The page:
The sale of United Biscuits to Yildiz drove up M&A values in 2014

The UK could see a rush to get food and drink M&A deals over the line before May’s general election

Uncertainty about which way the electorate will vote will either cause a rush to close deals before polling day or lead to sluggish activity until the uncertainty has been put to bed, according to advisory firm Oghma Partners.

The specialist adviser in the food & beverage and packaging sectors suggested the former scenario was the more likely.

“Given current generous entrepreneurs’ relief, and the general view that taxes will have to rise after the next election, we would expect deal activity in the first four months of 2015 to be fairly active as owner operators decide to sell now rather than risk higher capital gains rates on disposals post-May 2015,” the firm said.

Deal volumes were broadly flat in 2014 with an estimated 77 transactions completed, with numbers picking up as the year progressed after a slow start.  Values, however, were up by almost £1bn to £4.3bn, with a £2bn boost from Yildiz Holdings’ acquisition of United Biscuits. Stripping out both this mega-deal and the Suntory/Ribena merger in 2013, underlying values were still up 12% to £2.2bn.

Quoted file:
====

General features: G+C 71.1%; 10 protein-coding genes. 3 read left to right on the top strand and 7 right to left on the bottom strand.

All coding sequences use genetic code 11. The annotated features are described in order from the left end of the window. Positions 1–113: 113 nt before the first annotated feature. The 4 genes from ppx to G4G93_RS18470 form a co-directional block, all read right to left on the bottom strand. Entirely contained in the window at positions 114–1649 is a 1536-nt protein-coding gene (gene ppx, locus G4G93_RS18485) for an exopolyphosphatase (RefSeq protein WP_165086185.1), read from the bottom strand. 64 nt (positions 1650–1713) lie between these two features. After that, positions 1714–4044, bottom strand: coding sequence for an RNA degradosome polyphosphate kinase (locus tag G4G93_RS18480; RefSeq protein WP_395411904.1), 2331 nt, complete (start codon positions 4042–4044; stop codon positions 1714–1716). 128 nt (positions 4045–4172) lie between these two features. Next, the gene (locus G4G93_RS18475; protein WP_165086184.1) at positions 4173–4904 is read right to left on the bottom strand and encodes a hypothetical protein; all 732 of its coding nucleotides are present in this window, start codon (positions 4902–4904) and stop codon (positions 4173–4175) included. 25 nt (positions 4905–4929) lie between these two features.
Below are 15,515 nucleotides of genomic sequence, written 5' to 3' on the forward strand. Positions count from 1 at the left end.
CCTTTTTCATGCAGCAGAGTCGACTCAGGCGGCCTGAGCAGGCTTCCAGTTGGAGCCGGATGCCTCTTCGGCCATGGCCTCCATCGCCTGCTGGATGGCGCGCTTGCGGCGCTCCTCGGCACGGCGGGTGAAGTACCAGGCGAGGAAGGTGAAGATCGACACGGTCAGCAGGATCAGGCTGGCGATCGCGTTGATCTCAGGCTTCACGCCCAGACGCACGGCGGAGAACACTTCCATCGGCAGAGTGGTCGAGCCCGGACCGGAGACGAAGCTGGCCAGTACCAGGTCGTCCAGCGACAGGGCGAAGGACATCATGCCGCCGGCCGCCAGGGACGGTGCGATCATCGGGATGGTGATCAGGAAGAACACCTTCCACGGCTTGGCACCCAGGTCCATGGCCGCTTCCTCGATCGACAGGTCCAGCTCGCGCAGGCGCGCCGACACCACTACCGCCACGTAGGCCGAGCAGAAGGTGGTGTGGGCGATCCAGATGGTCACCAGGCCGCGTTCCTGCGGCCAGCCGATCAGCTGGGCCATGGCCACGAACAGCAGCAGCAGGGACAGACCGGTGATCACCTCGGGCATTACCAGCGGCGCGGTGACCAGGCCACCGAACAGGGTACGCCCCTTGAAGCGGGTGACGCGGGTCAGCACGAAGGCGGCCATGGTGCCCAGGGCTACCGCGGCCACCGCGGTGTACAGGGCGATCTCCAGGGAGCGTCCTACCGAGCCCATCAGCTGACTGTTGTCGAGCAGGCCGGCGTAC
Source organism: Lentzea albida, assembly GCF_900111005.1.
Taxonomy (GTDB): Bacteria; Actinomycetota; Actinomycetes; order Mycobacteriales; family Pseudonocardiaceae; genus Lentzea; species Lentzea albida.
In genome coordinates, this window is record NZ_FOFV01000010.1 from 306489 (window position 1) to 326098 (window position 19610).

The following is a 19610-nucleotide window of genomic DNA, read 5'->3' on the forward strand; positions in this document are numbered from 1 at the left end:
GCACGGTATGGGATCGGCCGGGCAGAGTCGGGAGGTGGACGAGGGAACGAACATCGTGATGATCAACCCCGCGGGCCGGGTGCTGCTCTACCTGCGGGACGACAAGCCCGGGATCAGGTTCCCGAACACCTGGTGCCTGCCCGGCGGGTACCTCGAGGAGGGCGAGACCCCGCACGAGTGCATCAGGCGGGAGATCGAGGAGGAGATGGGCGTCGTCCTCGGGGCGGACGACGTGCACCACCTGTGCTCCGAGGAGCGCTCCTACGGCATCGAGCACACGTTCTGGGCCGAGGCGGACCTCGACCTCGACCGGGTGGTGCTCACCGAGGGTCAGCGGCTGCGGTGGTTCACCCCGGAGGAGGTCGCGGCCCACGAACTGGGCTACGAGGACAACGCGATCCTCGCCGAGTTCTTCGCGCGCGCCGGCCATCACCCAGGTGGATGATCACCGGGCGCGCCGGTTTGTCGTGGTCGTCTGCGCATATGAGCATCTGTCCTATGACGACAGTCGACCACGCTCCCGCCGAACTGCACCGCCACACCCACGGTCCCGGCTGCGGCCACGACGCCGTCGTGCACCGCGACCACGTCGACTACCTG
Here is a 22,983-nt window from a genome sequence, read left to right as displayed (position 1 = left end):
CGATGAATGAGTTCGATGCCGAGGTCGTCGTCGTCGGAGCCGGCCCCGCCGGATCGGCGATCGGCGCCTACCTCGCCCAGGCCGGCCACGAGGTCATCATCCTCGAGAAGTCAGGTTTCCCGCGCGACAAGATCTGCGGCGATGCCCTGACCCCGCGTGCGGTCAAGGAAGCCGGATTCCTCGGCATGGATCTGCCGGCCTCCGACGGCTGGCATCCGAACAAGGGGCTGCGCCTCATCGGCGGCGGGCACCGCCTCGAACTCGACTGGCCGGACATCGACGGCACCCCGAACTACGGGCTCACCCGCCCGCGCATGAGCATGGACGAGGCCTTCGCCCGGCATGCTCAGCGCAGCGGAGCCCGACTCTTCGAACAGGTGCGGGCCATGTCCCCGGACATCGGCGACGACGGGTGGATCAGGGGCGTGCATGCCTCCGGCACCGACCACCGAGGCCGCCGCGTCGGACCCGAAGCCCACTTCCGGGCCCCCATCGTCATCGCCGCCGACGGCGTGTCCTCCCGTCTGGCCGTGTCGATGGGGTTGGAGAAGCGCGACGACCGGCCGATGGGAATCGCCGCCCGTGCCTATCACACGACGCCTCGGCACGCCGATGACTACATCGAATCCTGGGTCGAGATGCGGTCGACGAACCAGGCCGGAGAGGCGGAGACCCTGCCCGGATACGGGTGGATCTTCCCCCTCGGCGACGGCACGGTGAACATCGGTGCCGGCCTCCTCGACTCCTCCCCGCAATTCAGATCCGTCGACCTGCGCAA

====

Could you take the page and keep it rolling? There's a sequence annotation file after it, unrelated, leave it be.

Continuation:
The United Biscuits deal, putting some of the nation’s most-loved biscuits brands such as McVitie’s, Jaffa Cakes and Penguin into the hands of foreign owners, also signalled a potential trend for asset ownership shifting eastwards, the M&A review by Oghma – compiled by partners Mark Lynch and Tim Owen – adds.

UB has been passed around by financial investors for the past 15 years, with private equity owners Blackstone and PAI Partners now handing the baton to Turkish food group Yildiz.

“Its background as a family firm [it was formed in 1948 by a merger of two Scottish family businesses] still has resonance with many similarly owned UK food and beverage businesses today,” Oghma says. “Therefore it is with some regret perhaps that the business has gone the way of the likes of Cadbury’s and Weetabix, i.e. into the hands of foreign owners.”

It adds that Yildiz is an interesting buyer for the business as, like Weetabix acquirer China’s Bright Food, the group is a conglomerate businesses with a significant presence in Asia.

“Along with the likes of Mizkan we can see a definite trend of asset ownership shifting eastwards,” Oghma adds.

“Another interesting angle is that Yildiz, aside from being an unfashionable food and general conglomerate, has a number of publicly traded subsidiaries and family ownership involvement. Like the Bright/Weetabix deal it is hard to see tremendous industrial logic for the deal. The failure of selling UK biscuits, to any great extent, abroad is well documented as products tend to appeal to consumers on a country specific level. Thus the deal looks to be more financially driven, i.e. like Weetabix, it provides a hard currency safe haven for cash and if managed correctly, should provide a stable stream of long-term cashflows.”